The fashion book inside

Designing apparel is an exciting and demanding profession that requires special skills and abilities. The successful designer is usually a skilled sketcher and sometimes a qualified patternmaker and sewer. Leading a team and interpreting fashion trends from the many sources of fashion information for a specific customer are other necessary skills. Above all, the successful designer must create a garment that will sell. To sell, the garment must appeal to a group of customers and be producible at a price competitive with a particular market.


When I wrote the first edition of Inside Fashion Design, there were no other books that dealt with the business, art, and craft of fashion design. Three decades later, the scene has changed. There are more textbooks available today on the basic skills necessary to be a successful designer. Sketching and illustration are covered in my own Complete Book of Fashion Illustration, Third Edition, and The Snap Fashion Sketch Book. An excellent text on patternmaking, Patternmaking for Fashion Design, Fourth Edition, by Helen Armstrong and published by Prentice Hall, is a very complete text on patternmaking.


The industry has changed profoundly during the last 30 years because of the increasing use of the computer. In previous editions, computerization could be separated from the process and described as an aid to pre-production. In this edition, the role of computer systems has been integrated into descriptions of every phase of the design and production of a garment. Computer systems and software have gradually become more affordable and easier to use. Technology exists to manage information, design, and control almost every facet of the design and production processes. Manufacturers and contractors vary widely in how they use these systems. Contractors often build businesses around a computer application, like grading or marking or relaying sales information between the retailer and the manufacturer. Clearly, the race to organize the vast amounts of information and change required to manage a large apparel company will be increasingly dependent on computer systems. The increasing sophistication of computer applications cannot substitute for the core talent of a designer who can create a garment that will sell, however. The computer is merely a tool that speeds up the information-gathering process, sketches and images garments, makes patterns and grades them efficiently, and streamlines the manufacturing process. The idea for a garment and the synthesis of fabric, details, and trim must still originate with the designer.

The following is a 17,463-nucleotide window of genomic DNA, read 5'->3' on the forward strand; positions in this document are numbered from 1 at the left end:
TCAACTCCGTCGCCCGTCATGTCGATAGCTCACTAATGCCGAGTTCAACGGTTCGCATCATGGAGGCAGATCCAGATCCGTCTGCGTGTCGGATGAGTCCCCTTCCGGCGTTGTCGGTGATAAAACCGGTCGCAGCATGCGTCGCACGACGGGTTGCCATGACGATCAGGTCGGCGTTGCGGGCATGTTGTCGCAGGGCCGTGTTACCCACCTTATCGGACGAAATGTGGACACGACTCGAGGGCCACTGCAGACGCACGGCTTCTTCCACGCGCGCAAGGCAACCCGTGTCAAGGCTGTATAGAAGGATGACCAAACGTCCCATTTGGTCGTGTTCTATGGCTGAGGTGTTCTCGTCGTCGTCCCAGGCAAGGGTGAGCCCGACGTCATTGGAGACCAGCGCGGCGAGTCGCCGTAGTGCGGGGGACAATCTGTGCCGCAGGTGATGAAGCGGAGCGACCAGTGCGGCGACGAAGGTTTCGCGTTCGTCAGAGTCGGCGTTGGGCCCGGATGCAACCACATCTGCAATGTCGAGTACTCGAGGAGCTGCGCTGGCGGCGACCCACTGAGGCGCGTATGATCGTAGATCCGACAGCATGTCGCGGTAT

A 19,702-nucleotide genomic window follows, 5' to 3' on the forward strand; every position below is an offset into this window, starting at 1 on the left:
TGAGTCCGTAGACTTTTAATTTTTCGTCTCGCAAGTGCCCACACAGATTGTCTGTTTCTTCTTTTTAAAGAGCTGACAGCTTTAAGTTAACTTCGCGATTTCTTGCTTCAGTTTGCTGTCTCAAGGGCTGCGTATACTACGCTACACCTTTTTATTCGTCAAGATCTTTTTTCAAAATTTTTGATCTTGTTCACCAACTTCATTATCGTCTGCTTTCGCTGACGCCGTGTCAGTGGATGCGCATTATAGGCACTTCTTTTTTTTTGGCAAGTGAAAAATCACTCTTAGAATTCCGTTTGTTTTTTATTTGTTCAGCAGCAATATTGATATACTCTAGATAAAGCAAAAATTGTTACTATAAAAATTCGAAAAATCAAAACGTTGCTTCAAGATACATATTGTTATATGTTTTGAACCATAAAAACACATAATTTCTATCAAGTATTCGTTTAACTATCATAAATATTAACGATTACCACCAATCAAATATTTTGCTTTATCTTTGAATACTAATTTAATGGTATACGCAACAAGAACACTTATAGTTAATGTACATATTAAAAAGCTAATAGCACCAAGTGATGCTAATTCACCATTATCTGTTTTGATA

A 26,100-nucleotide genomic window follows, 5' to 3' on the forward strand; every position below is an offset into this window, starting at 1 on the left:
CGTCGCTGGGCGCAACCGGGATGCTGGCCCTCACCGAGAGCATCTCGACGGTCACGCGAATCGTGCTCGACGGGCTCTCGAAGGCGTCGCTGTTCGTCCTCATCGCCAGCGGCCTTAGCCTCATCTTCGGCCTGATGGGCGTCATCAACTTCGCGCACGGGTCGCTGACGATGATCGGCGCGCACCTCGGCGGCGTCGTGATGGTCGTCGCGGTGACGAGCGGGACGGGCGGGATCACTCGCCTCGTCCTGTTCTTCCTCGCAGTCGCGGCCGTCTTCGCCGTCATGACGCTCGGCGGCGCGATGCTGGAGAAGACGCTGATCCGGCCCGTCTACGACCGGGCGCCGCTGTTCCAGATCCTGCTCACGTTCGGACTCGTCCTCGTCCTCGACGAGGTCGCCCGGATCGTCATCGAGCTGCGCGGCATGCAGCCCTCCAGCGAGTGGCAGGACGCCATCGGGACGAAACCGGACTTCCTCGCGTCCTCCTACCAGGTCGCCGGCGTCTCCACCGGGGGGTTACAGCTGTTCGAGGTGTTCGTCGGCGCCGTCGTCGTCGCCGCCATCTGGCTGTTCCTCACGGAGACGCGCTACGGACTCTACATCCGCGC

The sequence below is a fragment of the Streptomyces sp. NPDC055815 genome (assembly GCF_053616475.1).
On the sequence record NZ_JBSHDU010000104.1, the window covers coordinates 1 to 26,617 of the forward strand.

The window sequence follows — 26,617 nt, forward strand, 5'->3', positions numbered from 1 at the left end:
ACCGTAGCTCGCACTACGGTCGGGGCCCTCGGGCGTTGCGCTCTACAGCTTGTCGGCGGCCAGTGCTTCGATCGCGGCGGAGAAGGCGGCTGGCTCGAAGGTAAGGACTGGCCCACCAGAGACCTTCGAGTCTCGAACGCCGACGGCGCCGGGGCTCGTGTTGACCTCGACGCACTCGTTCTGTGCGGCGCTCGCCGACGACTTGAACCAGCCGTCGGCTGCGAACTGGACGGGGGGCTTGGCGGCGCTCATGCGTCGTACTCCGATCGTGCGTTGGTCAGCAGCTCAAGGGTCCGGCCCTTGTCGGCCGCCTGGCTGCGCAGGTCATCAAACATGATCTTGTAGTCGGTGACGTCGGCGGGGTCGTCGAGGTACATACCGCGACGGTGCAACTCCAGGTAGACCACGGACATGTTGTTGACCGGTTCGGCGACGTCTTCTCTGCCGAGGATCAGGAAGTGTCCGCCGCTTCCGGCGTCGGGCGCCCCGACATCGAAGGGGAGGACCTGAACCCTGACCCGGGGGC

To use a computer successfully, patternmakers must understand the traditional skills of draping the fabric on a dress form, creating the pattern pieces, correcting the fit of the garment, and applying grade rules to a pattern. Computerized sewing machines still require a skilled operator to manipulate the fabric and construct the garment. This powerful tool will continue to change the way apparel is designed and manufactured. Body scanning and mass customization will appeal to many customers. Fashion change can be accelerated. Inevitably, a certain customer will continue to value unique and individualized handcrafted garments. The future of apparel design and manufacturing is inevitably linked to increasing use of computer systems, and the only certainty is that change will continue to accelerate.


The fifth edition of Inside Fashion Design provides an understanding of how all categories of apparel are created and manufactured. Vocabulary basic to all fashion careers has been linked to illustrations and photographs. The specific talents and skills of the fashion designer and how to develop them are the core of this edition. Many important areas that should be studied in greater depth—such as textiles, fashion sketching, patternmaking, and draping—are put into perspective so that the aspiring designer will understand the importance of this additional knowledge as an integral part of the designer's responsibilities. I have tried to explain the business of design, and I hope that the practical the fashion book inside skills, resources, and aesthetics described will demystify the design process.

Special Note

Designing apparel is a career in which both men and women can excel. Creativity and skill-not the gender of the designer or craftsperson-are the ingredients of success. Men and women have equal abilities to function in most occupations in an apparel factory; even the traditional male dominance in the cutting room is disappearing. Thus I have used she and he pronouns interchangeably in the book, with the understanding that both genders can build careers in all areas of manufacturing, designing, and promoting fashion.

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